The largest dollar amount for liability recovery still involves chest pain with subsequent missed transmural MI . Rather than treating patients in their offices, more physicians refer patients to EDs, and high-risk specialists progressively become unwilling to provide ED on-call coverage because of malpractice concerns and skyrocketing premiums . Efficiency mandates that chest pain centers should use prompt rule-out schemes and that rapid cardiac biomarker testing should be performed (along with rapid EKG) to help physicians avoid missing patients who present with AMI, currently estimated to occur in 2% to 5% [109,143,144]. Chest pain centers that adopt a macroscopic viewpoint, aggressive leadership, and legal precautions generate excellent community relations and customer satisfaction . Experience in legal case analysis has revealed patients were sent home before clinical laboratory results became available, only to discover too late an elevated cTnI or CK-MB. Also, physicians may order cardiac biomarker tests for which blood collection is delayed, and attend to other patients or leave the area, thereby inadvertently overlooking important results. POCT and ''physician capture''  can help alleviate these types of errors and simultaneously provide other critical test results necessary for patient evaluation and triaging.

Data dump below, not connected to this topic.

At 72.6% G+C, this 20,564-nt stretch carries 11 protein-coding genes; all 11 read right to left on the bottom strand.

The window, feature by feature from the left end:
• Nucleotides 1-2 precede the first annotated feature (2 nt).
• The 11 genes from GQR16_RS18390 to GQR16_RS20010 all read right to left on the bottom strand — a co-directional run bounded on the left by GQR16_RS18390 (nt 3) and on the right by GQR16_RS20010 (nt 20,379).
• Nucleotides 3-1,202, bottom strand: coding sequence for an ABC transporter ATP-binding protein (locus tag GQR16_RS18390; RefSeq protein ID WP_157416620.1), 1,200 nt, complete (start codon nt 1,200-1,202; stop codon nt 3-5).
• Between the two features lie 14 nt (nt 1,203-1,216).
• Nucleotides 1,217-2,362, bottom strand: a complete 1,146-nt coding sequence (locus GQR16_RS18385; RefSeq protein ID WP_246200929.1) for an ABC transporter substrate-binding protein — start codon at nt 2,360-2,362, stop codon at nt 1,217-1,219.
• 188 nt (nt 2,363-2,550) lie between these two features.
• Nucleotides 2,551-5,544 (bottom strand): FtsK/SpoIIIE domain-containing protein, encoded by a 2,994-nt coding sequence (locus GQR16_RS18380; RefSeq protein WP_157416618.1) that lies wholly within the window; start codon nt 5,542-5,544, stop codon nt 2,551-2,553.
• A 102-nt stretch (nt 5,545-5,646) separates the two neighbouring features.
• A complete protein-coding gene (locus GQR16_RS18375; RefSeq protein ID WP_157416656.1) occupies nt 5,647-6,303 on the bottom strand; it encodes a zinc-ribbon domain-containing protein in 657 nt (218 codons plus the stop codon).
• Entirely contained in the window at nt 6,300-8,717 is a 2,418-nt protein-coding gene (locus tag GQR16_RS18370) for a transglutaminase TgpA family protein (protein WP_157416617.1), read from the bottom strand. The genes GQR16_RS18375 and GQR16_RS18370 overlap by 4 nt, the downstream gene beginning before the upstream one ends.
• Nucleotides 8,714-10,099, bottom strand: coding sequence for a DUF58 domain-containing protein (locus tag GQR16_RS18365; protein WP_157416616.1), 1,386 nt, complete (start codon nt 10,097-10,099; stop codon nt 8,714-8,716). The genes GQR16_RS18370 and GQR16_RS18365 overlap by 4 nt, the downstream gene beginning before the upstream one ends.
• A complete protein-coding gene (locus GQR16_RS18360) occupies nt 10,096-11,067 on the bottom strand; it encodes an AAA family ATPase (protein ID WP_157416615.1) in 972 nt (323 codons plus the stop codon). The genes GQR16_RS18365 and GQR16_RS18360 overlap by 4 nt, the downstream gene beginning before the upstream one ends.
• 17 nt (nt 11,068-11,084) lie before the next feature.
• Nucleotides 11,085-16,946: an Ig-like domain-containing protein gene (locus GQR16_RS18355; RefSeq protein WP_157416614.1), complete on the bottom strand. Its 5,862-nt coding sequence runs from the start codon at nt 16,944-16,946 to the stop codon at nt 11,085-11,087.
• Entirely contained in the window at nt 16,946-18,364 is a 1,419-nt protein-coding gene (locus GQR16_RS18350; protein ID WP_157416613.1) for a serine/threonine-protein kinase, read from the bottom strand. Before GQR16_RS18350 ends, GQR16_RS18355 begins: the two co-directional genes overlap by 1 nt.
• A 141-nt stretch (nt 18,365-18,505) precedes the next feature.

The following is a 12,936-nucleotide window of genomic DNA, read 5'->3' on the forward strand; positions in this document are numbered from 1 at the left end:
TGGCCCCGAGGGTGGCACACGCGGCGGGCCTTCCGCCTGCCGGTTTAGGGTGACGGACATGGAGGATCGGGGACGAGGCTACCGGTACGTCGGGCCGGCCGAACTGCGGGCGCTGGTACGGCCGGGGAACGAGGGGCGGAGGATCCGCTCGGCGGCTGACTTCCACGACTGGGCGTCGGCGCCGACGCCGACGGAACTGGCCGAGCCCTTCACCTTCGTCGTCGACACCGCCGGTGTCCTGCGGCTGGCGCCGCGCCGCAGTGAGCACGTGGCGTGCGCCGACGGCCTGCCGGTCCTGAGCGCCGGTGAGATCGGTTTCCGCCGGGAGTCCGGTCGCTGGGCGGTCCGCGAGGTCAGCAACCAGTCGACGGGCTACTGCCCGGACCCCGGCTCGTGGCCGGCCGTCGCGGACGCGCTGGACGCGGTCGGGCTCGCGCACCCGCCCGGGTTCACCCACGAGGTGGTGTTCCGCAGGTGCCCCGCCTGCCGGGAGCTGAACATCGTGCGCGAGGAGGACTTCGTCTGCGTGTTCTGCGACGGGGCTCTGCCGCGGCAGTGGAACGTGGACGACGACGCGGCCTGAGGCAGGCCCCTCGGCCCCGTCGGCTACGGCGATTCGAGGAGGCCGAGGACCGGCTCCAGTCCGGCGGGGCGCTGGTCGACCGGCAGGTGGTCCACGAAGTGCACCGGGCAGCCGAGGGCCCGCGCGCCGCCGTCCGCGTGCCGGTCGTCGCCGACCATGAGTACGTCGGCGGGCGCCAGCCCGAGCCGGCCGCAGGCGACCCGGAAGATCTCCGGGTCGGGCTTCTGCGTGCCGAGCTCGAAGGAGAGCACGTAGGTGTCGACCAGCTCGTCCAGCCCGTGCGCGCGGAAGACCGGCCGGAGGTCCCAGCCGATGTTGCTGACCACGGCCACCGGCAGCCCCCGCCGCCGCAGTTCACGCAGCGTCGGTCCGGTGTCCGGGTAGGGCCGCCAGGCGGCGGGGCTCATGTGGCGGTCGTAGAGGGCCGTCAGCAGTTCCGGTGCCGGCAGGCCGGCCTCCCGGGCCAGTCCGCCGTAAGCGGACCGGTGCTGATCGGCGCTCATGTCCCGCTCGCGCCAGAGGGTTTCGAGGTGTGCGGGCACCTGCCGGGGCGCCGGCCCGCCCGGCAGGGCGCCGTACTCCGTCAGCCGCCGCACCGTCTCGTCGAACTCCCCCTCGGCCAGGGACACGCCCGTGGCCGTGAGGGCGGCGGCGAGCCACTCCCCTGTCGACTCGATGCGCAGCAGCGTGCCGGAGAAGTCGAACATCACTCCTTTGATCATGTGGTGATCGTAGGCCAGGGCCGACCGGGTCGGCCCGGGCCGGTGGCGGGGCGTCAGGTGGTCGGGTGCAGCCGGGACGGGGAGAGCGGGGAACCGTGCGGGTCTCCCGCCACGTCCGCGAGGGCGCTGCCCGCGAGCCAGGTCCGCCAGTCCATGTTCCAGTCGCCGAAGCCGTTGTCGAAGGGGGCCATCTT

To reduce risk exposure each institution should identify bottlenecks in cardiac critical pathways and then determine specifically if cardiac biomarker POCT can accelerate evaluation and therapy. TTAT actually achieved not only should meet ACS/AHA guidelines but also should satisfy the current standard of care for rapid response testing of patients with life-threatening conditions. Table 1 includes tests (other than cardiac biomarkers) that are available on the same platforms. These other tests can help physicians synthesize critical care solutions [2,3]. For example, clinicians evaluating acutely ill patients who present with chest pain can order electrolyte measurements, such as potassium (K+) and ionized calcium (Ca++), and these analytes, already available on several POC platforms (possibly the same ones that perform cardiac biomarker testing), can be integrated increasingly as market demand and manufacturing efficiencies drive instrument consolidation in the cardiac biomarker field.
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